Feeds

Microsoft Silverlight - now with hidden Windows bias

So much for cross-platform

Choosing a cloud hosting partner with confidence

PDC Silverlight 4.0 was the big hit at Microsoft's Professional Developer Conference (PDC) this week. "I can see that Silverlight is the future of Windows client development" one attendee told me.

The basis for this enthusiasm is an array of new features that resolve many of the frustrations discovered by developers working with the previous release.

These include printing support, clipboard support, a rich text control, bi-directional and right-to-left text, access to webcams and microphones, right-click and mouse wheel control, multi-touch support, and DRM for both online and offline media. Microsoft is also promising a significant performance boost thanks to better just-in-time compilation.

There are also major changes to Silverlight's out-of-browser functionality, a loose equivalent to Adobe Systems' AIR runtime for Flash. Even when fully sandboxed, which means having the same permissions that would apply to a browser-hosted Silverlight applet, out-of-browser applications get an HTML control, custom window settings, and the ability to fire pop-up notifications. There is also a new trusted mode, which requires user approval, and enables local file access, COM automation, and cross-domain networking access.

Unfortunately, some of these features are not what they first appear. The HTML control in Silverlight 4 is not a new embedded browser from Microsoft, but uses components from Internet Explorer on Windows, or Safari on the Mac, which means that the same content might render differently. The HTML control only works out-of-browser, and simply displays a blank space if browser-hosted. Clipboard support is text-only in the Silverlight 4 beta, though this could change for the full release.

More seriously, COM automation is a Windows-only feature, introducing differentiation between the Mac and Windows implementations. Since cross-platform Mac and Windows is a key Silverlight feature, it is curious that Microsoft has now decided to make it platform-specific in such an important respect. Microsoft Office and parts of the Windows API have a COM interface, so access to COM makes Silverlight a much more capable client.

Brian Goldfarb, director of product marketing, defended this decision. "[Mac and Windows Silverlight] are on a par in every other respect. It's important to give developers choice. We also want to have the option to light up the platform," he said.

Mobile fragmentation

He observed that future mobile implementations of Silverlight may have features such as access to the phone dialer that will not work on the desktop. "It's not terribly different in this situation," he said.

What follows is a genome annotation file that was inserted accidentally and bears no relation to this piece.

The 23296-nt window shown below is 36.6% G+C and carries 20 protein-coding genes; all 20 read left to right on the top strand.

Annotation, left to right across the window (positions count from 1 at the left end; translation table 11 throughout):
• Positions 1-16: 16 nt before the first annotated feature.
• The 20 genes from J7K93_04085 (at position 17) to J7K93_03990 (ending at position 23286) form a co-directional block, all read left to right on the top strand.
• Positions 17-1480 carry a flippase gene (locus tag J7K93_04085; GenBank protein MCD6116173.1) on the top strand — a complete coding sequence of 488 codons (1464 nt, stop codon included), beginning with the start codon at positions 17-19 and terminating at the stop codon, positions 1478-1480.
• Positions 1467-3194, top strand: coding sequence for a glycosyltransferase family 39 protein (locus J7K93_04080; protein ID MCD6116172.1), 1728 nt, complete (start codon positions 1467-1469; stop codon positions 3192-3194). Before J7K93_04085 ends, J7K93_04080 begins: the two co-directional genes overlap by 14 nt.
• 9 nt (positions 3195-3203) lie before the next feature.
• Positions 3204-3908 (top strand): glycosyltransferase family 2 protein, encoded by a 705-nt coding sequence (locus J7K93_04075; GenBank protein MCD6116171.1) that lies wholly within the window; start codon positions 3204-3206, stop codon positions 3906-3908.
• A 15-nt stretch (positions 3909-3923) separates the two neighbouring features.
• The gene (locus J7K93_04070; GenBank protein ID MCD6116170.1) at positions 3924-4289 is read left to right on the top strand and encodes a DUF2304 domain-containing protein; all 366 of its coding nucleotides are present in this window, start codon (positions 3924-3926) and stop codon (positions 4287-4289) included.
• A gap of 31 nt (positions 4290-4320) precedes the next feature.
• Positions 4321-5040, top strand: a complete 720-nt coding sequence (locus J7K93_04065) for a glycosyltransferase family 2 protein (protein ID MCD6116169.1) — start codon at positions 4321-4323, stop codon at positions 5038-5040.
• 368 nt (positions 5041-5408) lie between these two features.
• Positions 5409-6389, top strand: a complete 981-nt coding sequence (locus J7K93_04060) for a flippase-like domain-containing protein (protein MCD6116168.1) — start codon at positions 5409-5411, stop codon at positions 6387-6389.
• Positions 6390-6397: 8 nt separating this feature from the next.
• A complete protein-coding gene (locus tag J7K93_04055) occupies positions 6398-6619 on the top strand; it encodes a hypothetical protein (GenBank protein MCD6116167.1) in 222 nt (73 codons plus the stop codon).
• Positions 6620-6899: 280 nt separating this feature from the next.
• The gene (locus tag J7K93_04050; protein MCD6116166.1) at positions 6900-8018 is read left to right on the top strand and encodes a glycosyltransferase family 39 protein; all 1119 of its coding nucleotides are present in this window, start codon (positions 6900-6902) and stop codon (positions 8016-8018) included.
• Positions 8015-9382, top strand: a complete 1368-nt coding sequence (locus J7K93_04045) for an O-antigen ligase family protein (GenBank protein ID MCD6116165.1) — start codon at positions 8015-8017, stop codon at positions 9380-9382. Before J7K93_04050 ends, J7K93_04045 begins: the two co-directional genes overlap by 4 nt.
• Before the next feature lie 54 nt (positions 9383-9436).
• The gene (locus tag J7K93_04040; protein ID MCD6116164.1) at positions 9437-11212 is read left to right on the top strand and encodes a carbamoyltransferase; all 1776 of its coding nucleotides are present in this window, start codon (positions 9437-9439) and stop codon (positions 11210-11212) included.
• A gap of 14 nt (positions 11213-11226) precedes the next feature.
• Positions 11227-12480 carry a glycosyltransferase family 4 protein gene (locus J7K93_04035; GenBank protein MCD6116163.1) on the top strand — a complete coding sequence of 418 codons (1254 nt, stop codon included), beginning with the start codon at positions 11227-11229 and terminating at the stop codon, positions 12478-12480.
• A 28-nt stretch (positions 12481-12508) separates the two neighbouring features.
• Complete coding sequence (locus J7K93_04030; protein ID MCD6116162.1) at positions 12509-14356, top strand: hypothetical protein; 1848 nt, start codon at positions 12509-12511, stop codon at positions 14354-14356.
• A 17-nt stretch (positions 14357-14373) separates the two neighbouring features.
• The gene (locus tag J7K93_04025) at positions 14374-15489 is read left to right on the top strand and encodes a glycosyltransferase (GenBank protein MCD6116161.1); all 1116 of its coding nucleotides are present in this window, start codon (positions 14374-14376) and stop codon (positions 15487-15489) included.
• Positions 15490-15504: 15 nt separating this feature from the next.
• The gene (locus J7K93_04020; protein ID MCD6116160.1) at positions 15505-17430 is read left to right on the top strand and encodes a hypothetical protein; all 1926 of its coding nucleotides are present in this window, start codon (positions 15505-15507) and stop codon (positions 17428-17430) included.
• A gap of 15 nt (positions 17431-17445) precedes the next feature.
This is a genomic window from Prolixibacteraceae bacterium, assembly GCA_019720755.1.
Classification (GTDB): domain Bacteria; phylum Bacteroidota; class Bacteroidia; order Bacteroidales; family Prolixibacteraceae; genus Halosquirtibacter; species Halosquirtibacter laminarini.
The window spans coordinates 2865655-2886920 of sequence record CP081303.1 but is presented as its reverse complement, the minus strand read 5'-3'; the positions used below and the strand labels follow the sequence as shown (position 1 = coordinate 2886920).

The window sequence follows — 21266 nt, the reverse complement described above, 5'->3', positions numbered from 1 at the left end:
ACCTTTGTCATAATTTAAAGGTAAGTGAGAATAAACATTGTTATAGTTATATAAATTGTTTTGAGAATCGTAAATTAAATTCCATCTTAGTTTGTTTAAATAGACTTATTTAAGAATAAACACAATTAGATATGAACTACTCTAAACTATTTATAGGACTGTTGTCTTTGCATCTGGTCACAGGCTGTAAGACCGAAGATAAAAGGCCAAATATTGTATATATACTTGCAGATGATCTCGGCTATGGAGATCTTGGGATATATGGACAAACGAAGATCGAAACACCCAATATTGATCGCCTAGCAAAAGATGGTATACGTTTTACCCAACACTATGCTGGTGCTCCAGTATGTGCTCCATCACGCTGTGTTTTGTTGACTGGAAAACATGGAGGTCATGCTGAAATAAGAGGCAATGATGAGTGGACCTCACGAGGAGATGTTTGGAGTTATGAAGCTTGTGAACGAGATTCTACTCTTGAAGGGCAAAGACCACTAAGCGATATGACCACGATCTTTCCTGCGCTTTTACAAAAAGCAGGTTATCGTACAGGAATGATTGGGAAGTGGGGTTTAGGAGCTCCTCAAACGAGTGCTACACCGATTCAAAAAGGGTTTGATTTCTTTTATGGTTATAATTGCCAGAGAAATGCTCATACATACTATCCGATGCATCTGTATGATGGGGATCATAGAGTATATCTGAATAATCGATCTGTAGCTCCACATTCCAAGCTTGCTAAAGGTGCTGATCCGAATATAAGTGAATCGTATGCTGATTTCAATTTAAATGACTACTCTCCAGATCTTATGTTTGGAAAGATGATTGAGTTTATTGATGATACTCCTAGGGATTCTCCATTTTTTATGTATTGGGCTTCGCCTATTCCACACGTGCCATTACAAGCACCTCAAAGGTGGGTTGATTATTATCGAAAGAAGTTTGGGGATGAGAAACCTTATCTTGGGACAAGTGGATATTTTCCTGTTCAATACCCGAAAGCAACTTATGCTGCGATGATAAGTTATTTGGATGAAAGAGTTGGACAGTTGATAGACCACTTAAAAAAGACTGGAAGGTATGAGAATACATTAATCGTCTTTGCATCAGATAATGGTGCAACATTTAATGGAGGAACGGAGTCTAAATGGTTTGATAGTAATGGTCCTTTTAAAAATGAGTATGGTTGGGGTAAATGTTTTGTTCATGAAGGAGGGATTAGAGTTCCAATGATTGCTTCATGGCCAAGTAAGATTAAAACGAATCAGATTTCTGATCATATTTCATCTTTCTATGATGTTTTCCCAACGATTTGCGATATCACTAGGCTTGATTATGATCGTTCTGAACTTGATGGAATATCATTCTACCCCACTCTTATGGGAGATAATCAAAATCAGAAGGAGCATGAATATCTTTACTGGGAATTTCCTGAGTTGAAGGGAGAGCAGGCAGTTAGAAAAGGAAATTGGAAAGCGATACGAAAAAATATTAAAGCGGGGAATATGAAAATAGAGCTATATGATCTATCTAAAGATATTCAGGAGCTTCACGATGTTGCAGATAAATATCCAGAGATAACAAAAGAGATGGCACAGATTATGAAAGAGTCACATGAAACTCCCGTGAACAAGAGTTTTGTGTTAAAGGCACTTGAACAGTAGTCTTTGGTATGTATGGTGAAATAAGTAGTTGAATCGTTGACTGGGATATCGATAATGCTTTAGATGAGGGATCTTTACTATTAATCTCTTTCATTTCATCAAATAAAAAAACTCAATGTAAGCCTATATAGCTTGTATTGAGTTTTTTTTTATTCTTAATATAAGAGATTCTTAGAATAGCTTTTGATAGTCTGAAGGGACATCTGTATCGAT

Nevertheless, Silverlight has crossed a threshold. It is now a runtime that has extended functionality only on Windows. That will not help Microsoft win developers from Adobe AIR, which has the same features on both Mac and Windows. There is also the awkward matter of Linux support, which Microsoft leaves to third parties, mostly Novell's Mono but also Intel in the case of Moblin, a version of Linux for netbooks.

This last point is interesting in the context of Google's recently announced Chrome OS, which is based on Linux and likely to prove popular. If it does, Microsoft will have to take Linux support more seriously, or lose all pretense of cross-platform support. Mobile is another awkward area, about which Microsoft said little at PDC other than promising a focus on this at the Mix conference in Las Vegas in March. ®

Remote control for virtualized desktops

More from The Register

next story
Euro Parliament VOTES to BREAK UP GOOGLE. Er, OK then
It CANNA do it, captain.They DON'T have the POWER!
Download alert: Nearly ALL top 100 Android, iOS paid apps hacked
Attack of the Clones? Yeah, but much, much scarier – report
NSA SOURCE CODE LEAK: Information slurp tools to appear online
Now you can run your own intelligence agency
Post-Microsoft, post-PC programming: The portable REVOLUTION
Code jockeys: count up and grab your fabulous tablets
Twitter App Graph exposes smartphone spyware feature
You don't want everyone to compile app lists from your fondleware? BAD LUCK
Microsoft: Your Linux Docker containers are now OURS to command
New tool lets admins wrangle Linux apps from Windows
prev story

Whitepapers

Go beyond APM with real-time IT operations analytics
How IT operations teams can harness the wealth of wire data already flowing through their environment for real-time operational intelligence.
A strategic approach to identity relationship management
ForgeRock commissioned Forrester to evaluate companies’ IAM practices and requirements when it comes to customer-facing scenarios versus employee-facing ones.
Why CIOs should rethink endpoint data protection in the age of mobility
Assessing trends in data protection, specifically with respect to mobile devices, BYOD, and remote employees.
Reg Reader Research: SaaS based Email and Office Productivity Tools
Read this Reg reader report which provides advice and guidance for SMBs towards the use of SaaS based email and Office productivity tools.
Seattle children’s accelerates Citrix login times by 500% with cross-tier insight
Seattle Children’s is a leading research hospital with a large and growing Citrix XenDesktop deployment. See how they used ExtraHop to accelerate launch times.